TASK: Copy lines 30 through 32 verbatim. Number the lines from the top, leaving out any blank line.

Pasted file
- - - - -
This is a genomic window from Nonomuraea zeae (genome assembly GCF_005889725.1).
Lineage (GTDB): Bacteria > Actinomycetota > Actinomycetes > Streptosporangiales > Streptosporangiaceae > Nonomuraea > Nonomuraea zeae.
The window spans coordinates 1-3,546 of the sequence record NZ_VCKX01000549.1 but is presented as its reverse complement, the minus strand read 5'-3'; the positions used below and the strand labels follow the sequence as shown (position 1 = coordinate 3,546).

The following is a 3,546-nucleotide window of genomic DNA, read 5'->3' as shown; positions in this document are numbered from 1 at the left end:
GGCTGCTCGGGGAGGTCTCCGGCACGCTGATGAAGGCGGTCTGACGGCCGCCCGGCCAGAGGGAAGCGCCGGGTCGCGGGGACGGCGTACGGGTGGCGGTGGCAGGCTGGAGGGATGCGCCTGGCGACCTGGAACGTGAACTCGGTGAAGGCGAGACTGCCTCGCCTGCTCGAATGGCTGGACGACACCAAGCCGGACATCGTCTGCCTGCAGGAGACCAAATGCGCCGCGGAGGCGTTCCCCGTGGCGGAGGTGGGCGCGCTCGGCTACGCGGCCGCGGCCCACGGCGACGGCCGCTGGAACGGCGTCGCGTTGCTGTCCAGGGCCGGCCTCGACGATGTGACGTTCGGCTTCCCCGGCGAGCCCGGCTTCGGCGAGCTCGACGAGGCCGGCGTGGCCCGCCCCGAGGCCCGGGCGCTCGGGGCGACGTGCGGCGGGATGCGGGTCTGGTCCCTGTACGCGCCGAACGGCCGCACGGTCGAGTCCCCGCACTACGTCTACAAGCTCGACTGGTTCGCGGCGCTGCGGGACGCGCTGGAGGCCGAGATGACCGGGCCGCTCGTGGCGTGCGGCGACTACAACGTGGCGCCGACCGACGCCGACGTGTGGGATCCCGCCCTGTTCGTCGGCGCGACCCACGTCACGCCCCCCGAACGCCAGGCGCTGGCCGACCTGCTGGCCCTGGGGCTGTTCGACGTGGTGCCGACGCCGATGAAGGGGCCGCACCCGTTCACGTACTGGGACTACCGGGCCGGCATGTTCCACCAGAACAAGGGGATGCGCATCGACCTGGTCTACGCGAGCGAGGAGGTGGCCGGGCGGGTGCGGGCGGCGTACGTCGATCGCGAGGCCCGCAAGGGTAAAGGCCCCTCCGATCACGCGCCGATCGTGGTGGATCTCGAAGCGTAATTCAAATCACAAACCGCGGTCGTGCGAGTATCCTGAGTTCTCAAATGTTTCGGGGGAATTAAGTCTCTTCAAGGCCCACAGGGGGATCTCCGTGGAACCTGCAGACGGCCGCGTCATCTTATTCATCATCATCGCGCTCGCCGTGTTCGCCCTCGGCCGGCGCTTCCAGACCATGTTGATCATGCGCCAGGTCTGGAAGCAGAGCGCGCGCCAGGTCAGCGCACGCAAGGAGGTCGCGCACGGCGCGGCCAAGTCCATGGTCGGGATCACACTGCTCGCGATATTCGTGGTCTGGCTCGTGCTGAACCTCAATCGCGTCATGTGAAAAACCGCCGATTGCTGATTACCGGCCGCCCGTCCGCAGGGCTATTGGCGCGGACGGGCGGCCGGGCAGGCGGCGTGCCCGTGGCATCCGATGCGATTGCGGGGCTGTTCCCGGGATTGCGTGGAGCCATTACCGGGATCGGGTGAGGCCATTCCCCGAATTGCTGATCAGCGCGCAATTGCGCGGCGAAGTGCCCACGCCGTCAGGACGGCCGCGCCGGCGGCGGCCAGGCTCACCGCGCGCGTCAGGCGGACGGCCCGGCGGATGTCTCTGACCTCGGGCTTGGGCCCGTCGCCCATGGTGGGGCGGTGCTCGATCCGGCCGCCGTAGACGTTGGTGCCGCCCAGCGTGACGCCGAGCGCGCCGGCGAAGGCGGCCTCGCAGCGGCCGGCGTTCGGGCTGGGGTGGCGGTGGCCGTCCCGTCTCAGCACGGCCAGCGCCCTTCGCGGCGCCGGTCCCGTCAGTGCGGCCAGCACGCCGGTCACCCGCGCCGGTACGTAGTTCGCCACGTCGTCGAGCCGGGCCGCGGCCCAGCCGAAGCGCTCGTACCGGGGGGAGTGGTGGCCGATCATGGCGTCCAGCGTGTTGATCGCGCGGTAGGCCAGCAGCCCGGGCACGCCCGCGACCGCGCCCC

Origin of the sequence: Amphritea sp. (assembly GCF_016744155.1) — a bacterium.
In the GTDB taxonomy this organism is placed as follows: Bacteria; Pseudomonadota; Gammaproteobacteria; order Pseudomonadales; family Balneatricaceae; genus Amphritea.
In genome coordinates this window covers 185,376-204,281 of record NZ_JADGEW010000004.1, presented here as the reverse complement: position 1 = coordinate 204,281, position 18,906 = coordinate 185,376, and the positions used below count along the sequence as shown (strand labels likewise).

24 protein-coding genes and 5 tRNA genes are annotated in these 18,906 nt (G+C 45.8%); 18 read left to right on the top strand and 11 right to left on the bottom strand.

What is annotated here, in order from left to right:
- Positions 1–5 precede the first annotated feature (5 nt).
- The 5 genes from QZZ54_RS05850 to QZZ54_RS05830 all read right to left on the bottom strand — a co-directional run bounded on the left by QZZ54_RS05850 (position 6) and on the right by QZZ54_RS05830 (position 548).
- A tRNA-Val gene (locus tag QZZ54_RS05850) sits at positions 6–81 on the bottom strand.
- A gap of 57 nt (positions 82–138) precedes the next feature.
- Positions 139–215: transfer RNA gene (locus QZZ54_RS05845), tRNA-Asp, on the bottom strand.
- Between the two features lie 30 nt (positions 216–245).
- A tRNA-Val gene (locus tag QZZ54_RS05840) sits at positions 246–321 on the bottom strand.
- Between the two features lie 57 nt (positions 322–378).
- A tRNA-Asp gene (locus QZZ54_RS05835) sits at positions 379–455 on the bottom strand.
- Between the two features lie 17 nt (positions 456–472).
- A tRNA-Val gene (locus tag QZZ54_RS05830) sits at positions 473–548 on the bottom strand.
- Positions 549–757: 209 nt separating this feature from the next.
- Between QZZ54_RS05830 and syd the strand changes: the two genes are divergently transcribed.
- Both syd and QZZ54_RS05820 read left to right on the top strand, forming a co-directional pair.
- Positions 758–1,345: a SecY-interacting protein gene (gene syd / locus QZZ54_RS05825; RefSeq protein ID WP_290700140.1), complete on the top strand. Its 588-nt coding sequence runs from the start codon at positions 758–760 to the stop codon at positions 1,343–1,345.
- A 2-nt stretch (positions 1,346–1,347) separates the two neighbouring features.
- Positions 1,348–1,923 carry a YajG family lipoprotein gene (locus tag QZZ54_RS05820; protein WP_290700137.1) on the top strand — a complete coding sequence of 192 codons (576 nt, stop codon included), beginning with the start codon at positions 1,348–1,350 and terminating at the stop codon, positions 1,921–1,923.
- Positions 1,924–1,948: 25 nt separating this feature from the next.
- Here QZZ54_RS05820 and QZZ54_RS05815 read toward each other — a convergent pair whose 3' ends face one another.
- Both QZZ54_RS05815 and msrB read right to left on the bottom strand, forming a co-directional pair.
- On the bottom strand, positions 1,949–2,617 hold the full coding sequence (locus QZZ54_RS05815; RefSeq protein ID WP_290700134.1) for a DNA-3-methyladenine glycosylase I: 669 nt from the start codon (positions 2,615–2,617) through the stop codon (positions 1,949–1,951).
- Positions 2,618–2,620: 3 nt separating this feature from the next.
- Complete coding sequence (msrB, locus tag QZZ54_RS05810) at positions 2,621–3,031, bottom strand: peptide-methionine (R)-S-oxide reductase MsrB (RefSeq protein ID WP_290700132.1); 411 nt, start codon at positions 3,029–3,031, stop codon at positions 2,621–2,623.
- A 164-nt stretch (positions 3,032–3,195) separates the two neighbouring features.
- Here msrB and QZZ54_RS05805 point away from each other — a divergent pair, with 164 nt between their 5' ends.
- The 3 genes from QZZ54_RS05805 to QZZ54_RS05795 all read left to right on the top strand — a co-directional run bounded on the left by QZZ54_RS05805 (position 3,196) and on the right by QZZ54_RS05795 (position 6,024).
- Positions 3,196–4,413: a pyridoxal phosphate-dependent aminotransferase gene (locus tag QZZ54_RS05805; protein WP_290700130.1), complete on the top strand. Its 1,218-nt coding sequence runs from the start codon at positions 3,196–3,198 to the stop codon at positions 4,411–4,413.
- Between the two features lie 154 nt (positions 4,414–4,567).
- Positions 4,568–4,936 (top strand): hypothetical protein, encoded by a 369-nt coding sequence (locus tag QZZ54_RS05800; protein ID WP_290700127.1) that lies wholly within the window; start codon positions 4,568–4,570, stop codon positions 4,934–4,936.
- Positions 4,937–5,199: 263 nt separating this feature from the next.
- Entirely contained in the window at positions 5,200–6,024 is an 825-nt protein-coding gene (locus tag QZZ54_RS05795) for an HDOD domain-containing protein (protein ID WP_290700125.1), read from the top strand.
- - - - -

- Both QZZ54_RS05815 and msrB read right to left on the bottom strand, forming a co-directional pair.
- On the bottom strand, positions 1,949–2,617 hold the full coding sequence (locus QZZ54_RS05815; RefSeq protein ID WP_290700134.1) for a DNA-3-methyladenine glycosylase I: 669 nt from the start codon (positions 2,615–2,617) through the stop codon (positions 1,949–1,951).
- Positions 2,618–2,620: 3 nt separating this feature from the next.